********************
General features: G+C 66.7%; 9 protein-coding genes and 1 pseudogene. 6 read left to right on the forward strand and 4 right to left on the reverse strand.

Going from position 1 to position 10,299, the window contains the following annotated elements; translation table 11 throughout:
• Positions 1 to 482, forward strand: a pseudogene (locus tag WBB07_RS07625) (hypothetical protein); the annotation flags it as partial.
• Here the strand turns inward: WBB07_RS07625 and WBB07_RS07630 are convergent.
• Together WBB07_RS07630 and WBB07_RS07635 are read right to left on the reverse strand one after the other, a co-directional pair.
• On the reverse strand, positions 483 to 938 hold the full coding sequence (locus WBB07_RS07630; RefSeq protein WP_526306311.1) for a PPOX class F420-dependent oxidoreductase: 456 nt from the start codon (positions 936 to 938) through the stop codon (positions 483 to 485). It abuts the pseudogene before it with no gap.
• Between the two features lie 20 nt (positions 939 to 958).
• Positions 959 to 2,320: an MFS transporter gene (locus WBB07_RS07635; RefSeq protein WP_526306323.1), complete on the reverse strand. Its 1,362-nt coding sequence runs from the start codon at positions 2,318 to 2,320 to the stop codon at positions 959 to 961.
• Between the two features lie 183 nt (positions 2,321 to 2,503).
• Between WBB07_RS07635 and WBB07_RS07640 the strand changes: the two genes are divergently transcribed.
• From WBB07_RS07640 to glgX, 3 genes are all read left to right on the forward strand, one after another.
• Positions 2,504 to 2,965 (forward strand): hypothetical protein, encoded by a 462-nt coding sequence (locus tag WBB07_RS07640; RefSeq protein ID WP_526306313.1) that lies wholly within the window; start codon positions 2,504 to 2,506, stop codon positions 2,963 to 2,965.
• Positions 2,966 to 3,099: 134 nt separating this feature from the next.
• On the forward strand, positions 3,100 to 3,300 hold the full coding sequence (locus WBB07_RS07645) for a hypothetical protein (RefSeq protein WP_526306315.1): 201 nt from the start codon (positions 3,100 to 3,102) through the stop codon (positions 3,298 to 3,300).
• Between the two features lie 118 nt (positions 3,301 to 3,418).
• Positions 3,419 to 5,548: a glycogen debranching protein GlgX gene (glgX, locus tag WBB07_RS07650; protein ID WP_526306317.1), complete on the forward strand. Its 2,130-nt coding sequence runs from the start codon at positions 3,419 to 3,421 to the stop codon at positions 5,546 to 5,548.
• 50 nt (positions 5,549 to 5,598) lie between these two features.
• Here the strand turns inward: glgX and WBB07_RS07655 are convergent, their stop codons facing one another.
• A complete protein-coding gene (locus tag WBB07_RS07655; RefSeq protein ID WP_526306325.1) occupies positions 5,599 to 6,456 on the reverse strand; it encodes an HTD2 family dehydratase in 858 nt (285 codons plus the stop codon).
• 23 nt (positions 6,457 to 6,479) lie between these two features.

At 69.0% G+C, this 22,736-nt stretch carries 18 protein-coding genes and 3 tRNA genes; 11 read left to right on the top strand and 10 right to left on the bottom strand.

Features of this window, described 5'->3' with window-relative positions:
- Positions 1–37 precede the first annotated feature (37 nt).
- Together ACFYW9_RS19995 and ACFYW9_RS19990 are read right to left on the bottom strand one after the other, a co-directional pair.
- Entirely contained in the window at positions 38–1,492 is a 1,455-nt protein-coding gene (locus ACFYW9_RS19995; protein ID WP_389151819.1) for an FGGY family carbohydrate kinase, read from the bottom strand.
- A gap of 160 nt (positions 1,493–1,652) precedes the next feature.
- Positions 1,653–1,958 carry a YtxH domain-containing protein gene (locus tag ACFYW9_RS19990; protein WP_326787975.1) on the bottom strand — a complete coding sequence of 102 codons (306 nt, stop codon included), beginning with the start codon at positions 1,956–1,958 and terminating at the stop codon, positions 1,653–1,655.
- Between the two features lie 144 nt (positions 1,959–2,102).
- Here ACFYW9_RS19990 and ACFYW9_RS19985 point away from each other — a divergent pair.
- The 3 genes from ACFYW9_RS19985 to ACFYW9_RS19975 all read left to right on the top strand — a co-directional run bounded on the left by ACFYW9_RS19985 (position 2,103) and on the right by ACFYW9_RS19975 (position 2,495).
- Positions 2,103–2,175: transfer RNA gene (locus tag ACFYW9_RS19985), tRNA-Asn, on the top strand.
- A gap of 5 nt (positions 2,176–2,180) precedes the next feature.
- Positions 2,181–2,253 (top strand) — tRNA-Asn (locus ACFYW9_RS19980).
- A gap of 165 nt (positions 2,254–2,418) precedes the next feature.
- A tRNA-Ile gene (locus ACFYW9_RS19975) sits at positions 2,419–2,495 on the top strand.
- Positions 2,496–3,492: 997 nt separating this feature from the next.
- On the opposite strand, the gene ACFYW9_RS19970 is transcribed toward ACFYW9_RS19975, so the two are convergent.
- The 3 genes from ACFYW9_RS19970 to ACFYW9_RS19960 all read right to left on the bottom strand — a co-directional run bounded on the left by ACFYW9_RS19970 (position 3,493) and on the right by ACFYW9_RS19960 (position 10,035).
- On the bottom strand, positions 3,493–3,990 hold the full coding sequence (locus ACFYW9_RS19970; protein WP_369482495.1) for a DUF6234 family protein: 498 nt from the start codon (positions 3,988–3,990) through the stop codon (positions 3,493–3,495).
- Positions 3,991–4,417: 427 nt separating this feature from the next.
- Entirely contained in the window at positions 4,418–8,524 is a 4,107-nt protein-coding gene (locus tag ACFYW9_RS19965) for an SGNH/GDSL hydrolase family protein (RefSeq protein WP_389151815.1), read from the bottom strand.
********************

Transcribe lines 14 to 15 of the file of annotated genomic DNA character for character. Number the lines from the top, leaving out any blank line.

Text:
• On the forward strand, positions 3,100 to 3,300 hold the full coding sequence (locus WBB07_RS07645) for a hypothetical protein (RefSeq protein WP_526306315.1): 201 nt from the start codon (positions 3,100 to 3,102) through the stop codon (positions 3,298 to 3,300).
• Between the two features lie 118 nt (positions 3,301 to 3,418).